Whether it’s strange or not, it’s true. There’s just something about it that makes me feel alive and free. Every corner is lovely and interesting and I feel like I belong in the multi-cultural mix of pedestrians on the street hurrying to their destinations.

I really love living in Utah, but as I drive home each day, I miss the architectural beauty of living in a city, a big city, where you rarely escape the press of skyscrapers, except in the parks that interrupt the busy streets.

Which is why visiting for a few days last month was a dream. It felt like coming home.

Beach Appeal

I have to admit, I haven’t really seen the appeal of beaches for most of my life. I’m a swimmer who loves being in the water, but going to lakes or the ocean wasn’t really a regular occurrence for my family. The few times I did go, we always spent more time doing other things than actually swimming and sitting on the beach.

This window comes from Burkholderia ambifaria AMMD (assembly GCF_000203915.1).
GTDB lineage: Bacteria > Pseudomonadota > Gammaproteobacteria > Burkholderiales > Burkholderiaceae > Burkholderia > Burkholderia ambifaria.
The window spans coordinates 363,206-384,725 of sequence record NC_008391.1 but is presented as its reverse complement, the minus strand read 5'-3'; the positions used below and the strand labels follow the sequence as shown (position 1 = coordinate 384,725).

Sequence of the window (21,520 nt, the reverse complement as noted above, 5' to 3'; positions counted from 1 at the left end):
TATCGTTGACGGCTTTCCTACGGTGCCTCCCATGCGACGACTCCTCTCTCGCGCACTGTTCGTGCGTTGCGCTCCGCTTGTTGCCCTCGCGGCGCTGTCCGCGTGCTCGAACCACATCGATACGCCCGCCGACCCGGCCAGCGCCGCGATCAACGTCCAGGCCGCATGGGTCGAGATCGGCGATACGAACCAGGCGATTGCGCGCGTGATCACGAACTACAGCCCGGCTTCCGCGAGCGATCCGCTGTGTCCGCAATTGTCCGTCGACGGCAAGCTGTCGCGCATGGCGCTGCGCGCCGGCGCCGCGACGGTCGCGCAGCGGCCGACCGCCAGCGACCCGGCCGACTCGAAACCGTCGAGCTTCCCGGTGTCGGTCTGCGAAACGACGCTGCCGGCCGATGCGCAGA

But this summer, we decided that we wanted to spend our last full day in Greece on one of the islands, and we took a ferry out to Poros. It’s not a large island. Mostly it’s time-shares and beaches with several restaurants and souvenir shops near the port. But it was perfect. I swam around and lay in the sun all day. Heaven!

I swam out about 20 feet from the beach as soon as we arrived and looked at the bay that surrounded the beach and the sailboats that had anchored themselves there and could barely comprehend that I was actually there seeing this with my own eyes and not just looking at a photograph someone else had taken. This was real!

My only regret is that I didn’t devote more time to being on the islands. Taking the ferry back to Athens that afternoon was so bittersweet. I wasn’t ready to leave, and could have used a few more days of sun and water.